The 2016 Science Meets Parliament event brought together over 200 leading and emerging scientists into the heart of Australian parliament in Canberra on the 1st and 2nd of March. Over two days, scientists heard from guest speakers, including ex-Chief Scientist Professor Ian Chubb and newly appointed Chief Scientist Dr Alan Finkel, along with Australian Ministers, leading scientists, policy developers and media and communications gurus, to learn about how important science research is to Australia economically, politically and socially to develop fundamental skills and processes involved in being able to translate science to politicians, media and the public.
The 16th annual Science Meets Parliament coincided with the Federal Government’s recently announced National Innovation and Science Agenda (NISA), which places science and innovation at the heart of the nation’s strategy for economic growth and competitiveness. This agenda was an overarching theme over the two-day event with discussions revolving around the role leading and emerging scientists may play in this agenda moving forward. Scientists were encouraged to develop their science communication skills to become more adept to science communication, but it was also identified that politicians need to have a greater understanding of science, and some of this will emerge through strengthened relationships and communication.
Day one was hosted at the Hotel Realm and the theme focused on building professional development in communications and policy development processes. Delegates heard from experienced policy advisers, journalists, analysts and parliamentarians on how to engage with the media, politicians and the policymaking process. Further, scientists engaged in an interactive session, hosted by Science Communication experts at ANU, about pitching science to politicians in less than 60 seconds. At the end of the day, scientists joined some of Australia’s parliamentary figures at the Gala Dinner held at Parliament House.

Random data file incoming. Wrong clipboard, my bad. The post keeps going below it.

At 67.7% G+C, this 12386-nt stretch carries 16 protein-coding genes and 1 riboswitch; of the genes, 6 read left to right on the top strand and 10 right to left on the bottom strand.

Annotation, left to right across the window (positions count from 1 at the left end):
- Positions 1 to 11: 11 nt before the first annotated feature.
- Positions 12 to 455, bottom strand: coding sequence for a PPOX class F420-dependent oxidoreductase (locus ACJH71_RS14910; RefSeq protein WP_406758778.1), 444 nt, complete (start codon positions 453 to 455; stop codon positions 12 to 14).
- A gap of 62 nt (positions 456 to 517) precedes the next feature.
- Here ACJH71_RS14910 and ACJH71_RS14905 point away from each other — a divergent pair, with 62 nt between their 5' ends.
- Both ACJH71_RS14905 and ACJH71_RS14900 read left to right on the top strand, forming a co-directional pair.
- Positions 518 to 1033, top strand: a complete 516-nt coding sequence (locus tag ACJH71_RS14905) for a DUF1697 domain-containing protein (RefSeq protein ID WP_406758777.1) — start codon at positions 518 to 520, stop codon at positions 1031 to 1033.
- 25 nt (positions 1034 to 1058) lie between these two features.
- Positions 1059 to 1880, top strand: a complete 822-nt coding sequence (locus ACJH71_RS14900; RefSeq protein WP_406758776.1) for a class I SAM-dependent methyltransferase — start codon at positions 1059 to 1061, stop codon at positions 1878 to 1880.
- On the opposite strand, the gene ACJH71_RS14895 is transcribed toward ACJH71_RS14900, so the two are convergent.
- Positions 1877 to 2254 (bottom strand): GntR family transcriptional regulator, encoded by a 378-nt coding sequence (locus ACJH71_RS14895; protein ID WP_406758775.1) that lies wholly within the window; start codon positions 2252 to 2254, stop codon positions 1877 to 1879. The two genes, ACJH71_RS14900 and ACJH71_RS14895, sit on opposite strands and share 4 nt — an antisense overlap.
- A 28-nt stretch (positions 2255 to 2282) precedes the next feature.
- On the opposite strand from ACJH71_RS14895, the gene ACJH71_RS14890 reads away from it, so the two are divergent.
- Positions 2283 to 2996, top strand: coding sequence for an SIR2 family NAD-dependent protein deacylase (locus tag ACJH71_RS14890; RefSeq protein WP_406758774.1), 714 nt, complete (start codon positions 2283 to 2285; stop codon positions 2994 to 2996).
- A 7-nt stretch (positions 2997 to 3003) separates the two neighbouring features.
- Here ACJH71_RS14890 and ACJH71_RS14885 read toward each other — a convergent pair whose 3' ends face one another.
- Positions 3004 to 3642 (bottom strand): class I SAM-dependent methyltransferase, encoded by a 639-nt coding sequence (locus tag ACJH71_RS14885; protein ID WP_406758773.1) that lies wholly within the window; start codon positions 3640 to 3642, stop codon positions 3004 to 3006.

At the Gala dinner, Industry, Innovation and Science Minister Christopher Pyne the Federal Government’s goals and plans for the and Opposition Leader Bill Shorten addressed the audience with a proposed counter-speech highlighting support for NISA, yet communicating a need for NISA to be underpinned by research and include pure research to complement innovation.
On day two, Science Meets Parliament was hosted at Parliament House, where scientists met with their delegated politicians and had the opportunity to observe Question Time in the house of Representatives or the Senate. At lunch delegates travelled to the National Press Club for lunch, where the nation’s Chief Scientist, Dr Alan Finkel, made a live address to a sold-out audience about the opportunities and challenges that lay ahead for Australian Science and Innovation and his role as Chief Scientist. We also had an opportunity to hear from ex-Chief Scientist Professor Ian Chubb, where he reflected on his experience and role and the future of Australia’s research strategy.
We met with the Honorable Karen Andrews MP, Assistant Minister for Science, along with two other delegates working in STEM education. Ms Andrews has a keen interest in STEM education and in encouraging youth, and particularly females, to consider Science and Technology careers. Ms Andrews was interested to learn about the various programmes by the delegates and in particular Ms Andrews was interested in learning about why youth interest in STEM wanes in years 5-8 and how the Government could help.
Over the two days delegates heard about NISA’s specific funding to support startups, collaboration between industry and research and efforts to increase women in Science Technology Engineering and Mathematics (STEM) and education in STEM from the very first years of school. This year had a political flavour around the topic – with the Federal Government highlighting benefits, potential output and relevance to research scientists and the Opposition challenging and critiquing NISA to ensure it aligns with a national strategic priority in Science. However, there was support from all parties that there is a need to put science and innovation on the stage, and to continue this important conversation.
With a strong industry presence from sponsors, CEOs and representatives put a strong foothold in the important role that scientists have and can contribute to Australia’s science and innovation agenda and the important role that we have as scientists to communicate our research to politicians and the wider public.
The full program can be found 2016 on the Science and Technology Australia website and you can follow past commentary and photos from delegates and speakers on Twitter with the hashtag #smp2016.
It was such an amazing and insightful experience. Thank you to ACDICT for inviting us to attend!